Author L. HawthorneSource: Fundamina : A Journal of Legal History 2014, pp 394 –402 (2014)More Less
In C 8 26(27) 1 Emperor Gordianus decreed that the pledgee's retention right over the pledged thing applied to both the secured and unsecured debts of the pledgor. This retention right was enforced by the exceptio doli. If the pledgor should claim for return of the pledge after payment of the secured debt, but other unsecured debts were outstanding, the pledgee could raise the exceptio doli until the latter debts had been paid. Voet shows that this rule was received in Roman-Dutch law. It was also adopted in the law of the Cape Colony and in the Transvaal. However, in the Bank of Lisbon case, no mention was made of the Codex text, Voet, the Cape law nor Smith v Farrelly's Trustee; and it is submitted that abrogation of the exceptio doli effectively abolished the pledgee's retention right.
Author Viola HeutgerSource: Fundamina : A Journal of Legal History 2014, pp 403 –411 (2014)More Less
Teaching law requires books. What were the style, form and didactic concept of legal textbooks that were used at the early Dutch universities? From the seventeenth century onwards, textbooks on civil law contained coloured highlights or were issued in a question-and-answer format. They also provided regional solutions and comparative annotations. These textbooks were very popular in their time; however, they were hardly ever cited in scientific works, and nowadays are virtually forgotten. After giving a brief sketch of the university landscape in Holland in the sixteenth to eighteenth centuries, I shall discuss some of these early textbooks.
Author Margaret HewettSource: Fundamina : A Journal of Legal History 2014, pp 412 –415 (2014)More Less
The above article briefly outlines the problems associated with GOOGLE translations of Latin to English and conversely English to Latin. The need for some such assistance has been created by the unfortunate fact that today many lawyers and jurists can no longer read legal texts written when Latin was the international language of scholars. South Africa, together with other countries having Roman-Dutch legal systems, has been adversely affected. The immediate response was for those local scholars who were well versed in Latin and law to complete competent translations of certain Old Authorities. The need for further Latin translation has been questioned and not infrequently dismissed as irrelevant in the modern legal world. Should a required text not be available, the "Translate" function of the GOOGLE search engine is one of the only alternatives. Here I have tried to illustrate the fallacy of this present solution by choosing a few lines from Justinian's Institutes, and having it translated into English by the GOOGLE "Translate" tool. The result is a linguist's nightmare. Conversely, translating competent English versions of Institutes 2 1 12 into Latin produces a mangled "Gobbledy GOOGLE," completely ungrammatical and incomprehensible! Where do we go from here?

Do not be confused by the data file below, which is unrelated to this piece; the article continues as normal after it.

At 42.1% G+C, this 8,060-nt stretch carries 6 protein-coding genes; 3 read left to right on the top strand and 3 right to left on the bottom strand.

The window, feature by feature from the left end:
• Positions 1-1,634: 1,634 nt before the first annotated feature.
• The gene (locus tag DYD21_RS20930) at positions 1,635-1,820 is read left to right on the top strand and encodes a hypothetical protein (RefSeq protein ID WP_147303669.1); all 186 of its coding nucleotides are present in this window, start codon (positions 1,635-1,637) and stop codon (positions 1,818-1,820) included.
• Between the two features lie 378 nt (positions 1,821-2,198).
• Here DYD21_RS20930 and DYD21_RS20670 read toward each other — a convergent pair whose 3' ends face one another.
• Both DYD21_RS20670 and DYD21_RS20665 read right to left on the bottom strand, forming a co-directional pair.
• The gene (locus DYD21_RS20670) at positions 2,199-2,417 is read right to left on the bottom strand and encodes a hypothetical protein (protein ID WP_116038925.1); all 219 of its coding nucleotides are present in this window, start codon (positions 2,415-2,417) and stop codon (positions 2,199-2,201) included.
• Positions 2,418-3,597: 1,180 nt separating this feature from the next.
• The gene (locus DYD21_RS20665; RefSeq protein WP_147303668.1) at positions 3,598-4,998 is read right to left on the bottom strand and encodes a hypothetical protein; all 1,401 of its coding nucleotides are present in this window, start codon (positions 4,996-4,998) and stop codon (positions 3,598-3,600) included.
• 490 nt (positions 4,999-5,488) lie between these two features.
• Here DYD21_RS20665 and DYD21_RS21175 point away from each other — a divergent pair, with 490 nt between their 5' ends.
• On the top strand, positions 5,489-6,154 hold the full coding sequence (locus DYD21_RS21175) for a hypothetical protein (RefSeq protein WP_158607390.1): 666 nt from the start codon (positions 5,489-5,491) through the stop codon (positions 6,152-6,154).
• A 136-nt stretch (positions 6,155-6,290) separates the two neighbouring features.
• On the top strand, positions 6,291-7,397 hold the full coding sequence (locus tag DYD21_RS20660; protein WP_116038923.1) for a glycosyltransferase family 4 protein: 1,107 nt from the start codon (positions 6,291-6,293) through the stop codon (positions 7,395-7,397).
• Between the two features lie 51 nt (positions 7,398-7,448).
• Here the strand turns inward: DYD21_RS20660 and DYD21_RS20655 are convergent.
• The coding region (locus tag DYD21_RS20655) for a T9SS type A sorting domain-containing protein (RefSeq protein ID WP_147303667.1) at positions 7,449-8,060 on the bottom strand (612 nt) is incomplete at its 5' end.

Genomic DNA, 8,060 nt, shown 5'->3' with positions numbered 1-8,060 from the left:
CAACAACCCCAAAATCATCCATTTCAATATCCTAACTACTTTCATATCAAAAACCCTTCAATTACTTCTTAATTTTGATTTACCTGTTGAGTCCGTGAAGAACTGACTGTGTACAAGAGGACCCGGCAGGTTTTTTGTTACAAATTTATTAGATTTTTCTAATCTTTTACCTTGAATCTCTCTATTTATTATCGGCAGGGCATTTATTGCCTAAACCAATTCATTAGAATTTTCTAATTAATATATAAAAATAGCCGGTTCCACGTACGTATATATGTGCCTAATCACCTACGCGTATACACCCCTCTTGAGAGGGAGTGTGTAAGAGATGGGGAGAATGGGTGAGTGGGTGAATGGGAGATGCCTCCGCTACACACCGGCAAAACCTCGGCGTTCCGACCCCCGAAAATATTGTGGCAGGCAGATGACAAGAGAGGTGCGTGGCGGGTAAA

Author Eva JakabSource: Fundamina : A Journal of Legal History 2014, pp 416 –426 (2014)More Less
In his work De beneficiis, Seneca deals with the topic of generosity from several points of view, including the legal one. This paper treats a fragment of Seneca, benef. 3,15,1-4, which reports "strange" notarial practices in Italy. The philosopher wishes the central role of fides in the Roman "law in action" to be preserved - but times changed and written documents came to be preferred in every-day business transactions. According to Seneca, there were striking tensions between stipulation and consensual contracts, pacta and documentary texts. Because sealing was usual in Roman tabulae, and was a common proof in legal procedure, sealed tablets seem to have been generally trusted; there was more trust in sealing rings than in men's consciences. The central role of written tablets in legal matters soon gave rise to forgery, too. Tacitus reports a famous testamentary forgery in Roman high society in 61 AD. It seems very likely that it was because of this case that the Senatus Consultum Neronianum was introduced in 62 AD. The Senate ordered that legal documents be prepared and sealed in a particular way (Suet. Nero 17): "It was then against forgers that no tablets should be sealed unless they were bored through and a string passed three times through the holes ... ." In this paper I look at possible connections between Seneca's complaints, the SC Neronianum and documentary practice as recorded in the archive of the Sulpicii.